However, the news isn't all bad. Management is making good headway in sorting out its Cordis supply chain issues and delivering on cost synergies. According to CEO Mike Kaufmann:

"In terms of cost, we are on track to deliver targeted annualized cost savings of $100 million in fiscal 2019, and in excess of $200 million by the end of fiscal year '20. And we continue to take a hard look at how we can operate even more efficiently. At Cordis, our stabilization program is on track. The team has made meaningful progress and we are seeing improvements in inventory management, demand planning and cost. At the same time, the team is taking steps to optimize Cordis' product offering and global footprint to drive higher profitability. We remain confident that Cordis will be on a path to profitable growth by the end of fiscal year '19.

Cardinal's fiscal year ends in August, so within three quarters Cordis's issues are expected to be resolved, and $100 million of cost savings should help the medical segment's operating margins improve.
Source: Cardinal Health Investor Presentation
While that improvement is still not enough to drive overall earnings growth in 2019, an additional $200 million in cost savings next year is why most analysts believe Cardinal will achieve modest bottom line growth in 2020 and beyond. 

Cardinal Health's Dividend Safety
A return to earnings growth would be a welcome development, but Cardinal Health's pharmaceutical distribution business faces some major headwinds that might persist longer than investors expect. 

Weak generic drug prices have yet to stabilize, and management is unsure when they will. And even when generic prices (and margins) stop falling, they are very unlikely to ever return to their much higher levels of 2016 and 2017 due to continued consolidation across the pharmacy industry, where Cardinal's biggest customers reside. 

Safeway, Walgreens (WBA), and CVS (CVS) have been playing the big three drug distributors off each other, just as drugmakers have increased the amount of scrutiny on the industry's middlemen.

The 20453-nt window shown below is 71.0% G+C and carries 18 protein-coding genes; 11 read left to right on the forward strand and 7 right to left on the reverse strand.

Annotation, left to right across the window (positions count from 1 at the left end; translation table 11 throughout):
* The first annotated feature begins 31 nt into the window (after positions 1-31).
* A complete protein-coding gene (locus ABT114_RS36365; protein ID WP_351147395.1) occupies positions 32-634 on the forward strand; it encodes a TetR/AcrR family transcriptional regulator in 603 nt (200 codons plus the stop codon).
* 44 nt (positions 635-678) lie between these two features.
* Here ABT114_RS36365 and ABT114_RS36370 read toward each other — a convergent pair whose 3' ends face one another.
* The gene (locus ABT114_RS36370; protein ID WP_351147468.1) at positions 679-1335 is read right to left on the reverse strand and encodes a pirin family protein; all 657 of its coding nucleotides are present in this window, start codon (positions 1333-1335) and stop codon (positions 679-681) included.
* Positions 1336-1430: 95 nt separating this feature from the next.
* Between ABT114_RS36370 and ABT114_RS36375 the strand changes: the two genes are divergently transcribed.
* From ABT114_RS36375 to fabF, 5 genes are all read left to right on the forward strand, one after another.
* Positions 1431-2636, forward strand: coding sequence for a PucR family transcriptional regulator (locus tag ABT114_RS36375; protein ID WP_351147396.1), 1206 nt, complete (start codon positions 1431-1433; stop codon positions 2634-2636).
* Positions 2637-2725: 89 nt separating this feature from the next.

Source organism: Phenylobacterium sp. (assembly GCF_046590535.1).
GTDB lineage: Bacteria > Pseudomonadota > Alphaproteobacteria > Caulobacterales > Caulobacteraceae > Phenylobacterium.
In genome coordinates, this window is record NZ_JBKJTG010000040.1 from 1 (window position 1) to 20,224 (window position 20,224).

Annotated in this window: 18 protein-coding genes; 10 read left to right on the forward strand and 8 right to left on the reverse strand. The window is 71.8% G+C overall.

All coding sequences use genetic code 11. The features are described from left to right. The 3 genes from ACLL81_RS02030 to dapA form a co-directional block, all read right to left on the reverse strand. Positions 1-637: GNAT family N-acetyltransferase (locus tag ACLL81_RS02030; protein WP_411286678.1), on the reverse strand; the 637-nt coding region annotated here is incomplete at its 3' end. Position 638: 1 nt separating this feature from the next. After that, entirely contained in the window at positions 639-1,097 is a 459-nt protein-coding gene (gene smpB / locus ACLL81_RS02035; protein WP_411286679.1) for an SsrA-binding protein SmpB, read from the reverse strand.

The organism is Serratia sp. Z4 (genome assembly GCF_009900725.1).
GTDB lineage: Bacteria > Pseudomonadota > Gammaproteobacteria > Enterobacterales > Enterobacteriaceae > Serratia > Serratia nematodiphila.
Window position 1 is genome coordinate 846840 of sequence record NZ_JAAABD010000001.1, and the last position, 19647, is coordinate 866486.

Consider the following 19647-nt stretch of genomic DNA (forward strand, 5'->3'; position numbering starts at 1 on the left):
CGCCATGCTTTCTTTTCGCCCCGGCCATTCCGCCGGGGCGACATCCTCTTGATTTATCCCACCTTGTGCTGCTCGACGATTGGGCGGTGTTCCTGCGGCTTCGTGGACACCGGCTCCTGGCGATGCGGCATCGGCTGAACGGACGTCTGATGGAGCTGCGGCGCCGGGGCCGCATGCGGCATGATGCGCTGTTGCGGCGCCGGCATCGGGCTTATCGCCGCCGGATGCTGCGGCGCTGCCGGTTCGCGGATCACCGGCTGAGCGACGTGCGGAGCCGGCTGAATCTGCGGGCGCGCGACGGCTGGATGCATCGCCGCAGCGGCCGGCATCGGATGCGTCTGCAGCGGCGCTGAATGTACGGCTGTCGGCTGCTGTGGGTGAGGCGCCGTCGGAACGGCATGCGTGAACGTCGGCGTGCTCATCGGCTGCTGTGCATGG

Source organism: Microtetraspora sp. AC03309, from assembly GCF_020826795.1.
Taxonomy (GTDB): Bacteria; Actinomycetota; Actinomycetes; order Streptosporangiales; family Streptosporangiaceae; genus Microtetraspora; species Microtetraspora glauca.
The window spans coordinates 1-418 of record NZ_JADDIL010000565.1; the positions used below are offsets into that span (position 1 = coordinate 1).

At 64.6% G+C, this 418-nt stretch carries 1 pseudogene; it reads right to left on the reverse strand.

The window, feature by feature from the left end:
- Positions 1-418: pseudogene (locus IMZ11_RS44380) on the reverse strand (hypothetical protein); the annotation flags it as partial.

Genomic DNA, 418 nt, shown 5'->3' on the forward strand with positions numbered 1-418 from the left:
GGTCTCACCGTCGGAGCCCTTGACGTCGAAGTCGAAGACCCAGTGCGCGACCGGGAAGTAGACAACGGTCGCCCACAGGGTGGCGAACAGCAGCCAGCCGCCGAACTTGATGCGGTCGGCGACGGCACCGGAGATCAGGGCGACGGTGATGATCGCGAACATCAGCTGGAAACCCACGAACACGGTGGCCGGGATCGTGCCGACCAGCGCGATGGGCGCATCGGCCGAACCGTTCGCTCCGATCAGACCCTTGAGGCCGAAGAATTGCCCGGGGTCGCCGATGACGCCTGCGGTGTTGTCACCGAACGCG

As a result, the best Cardinal might be able to hope for is that generic prices merely stabilize and then stay flat for the foreseeable future. Cost cutting on that side of the business (from expanded economies of scale) would have to make up the slack to drive stronger margins in the future.

Meanwhile, the medical device segment, while growing nicely and experiencing relatively less pricing pressure, has come at the cost of much higher debt levels thanks to $8 billion in acquisitions.
Source: Simply Safe Dividends

Cardinal Health could afford these deals since its business was in great financial shape. While the firm's net debt / EBITDA ratio still isn't dangerous, you can see that there is much less flexibility going forward. Management needs these acquisitions to work out given the lower margin of safety.
Source: Simply Safe Dividends
Even assuming management delivers on its $300 million in cost-cutting savings and fixes the supply chain issues at Cordis, future growth in free cash flow will have to go largely to paying down its debt levels. Otherwise, Cardinal Health could risk losing its strong BBB+ credit rating.

Fortunately, even despite the challenges Cardinal Health has faced in recent years, its free cash flow payout ratio over the last 12 months sits below 40%. Even if analysts are right that free cash flow is going to take a hit this year (due to the final year of turnaround costs), the dividend is very likely safe.
Source: Simply Safe Dividends
However, Cardinal's need to pay down debt and continue adapting its business model means that investors are likely to receive minuscule (low single-digit) dividend increases for the foreseeable future. 

Concluding Thoughts
It's important to remember that past performance is no guarantee of future results. Cardinal Health's dividend aristocrat status is impressive, but no company is assured to thrive in the dynamic healthcare industry. 

While Cardinal's business model hasn't deteriorated to the point where its dividend appears at risk, the company faces some major challenges in the coming years in terms of returning to stronger growth. 

Most notably, the low-margin nature of its business model, when combined with uncertainty about the future of the medical sector, means that even this dividend aristocrat may not be suitable for highly conservative income investors. 

We prefer to own businesses with greater pricing power, more controllable competitive advantages, and numerous opportunities for long-term growth. Although Cardinal Health’s relatively low valuation may look tempting, it appears to be more of an acknowledgement of the company’s structurally lower growth profile and the risks faced by management’s debt-fueled expansion into medical products.

Therefore, anyone interested in this business needs to have realistic growth expectations, as well as be patient enough to possibly endure another year or two of underperformance (and slow dividend growth) while the turnaround hopefully gains traction. Given the changes taking place in the industry, our preference would be to seek out companies with more predictable outlooks.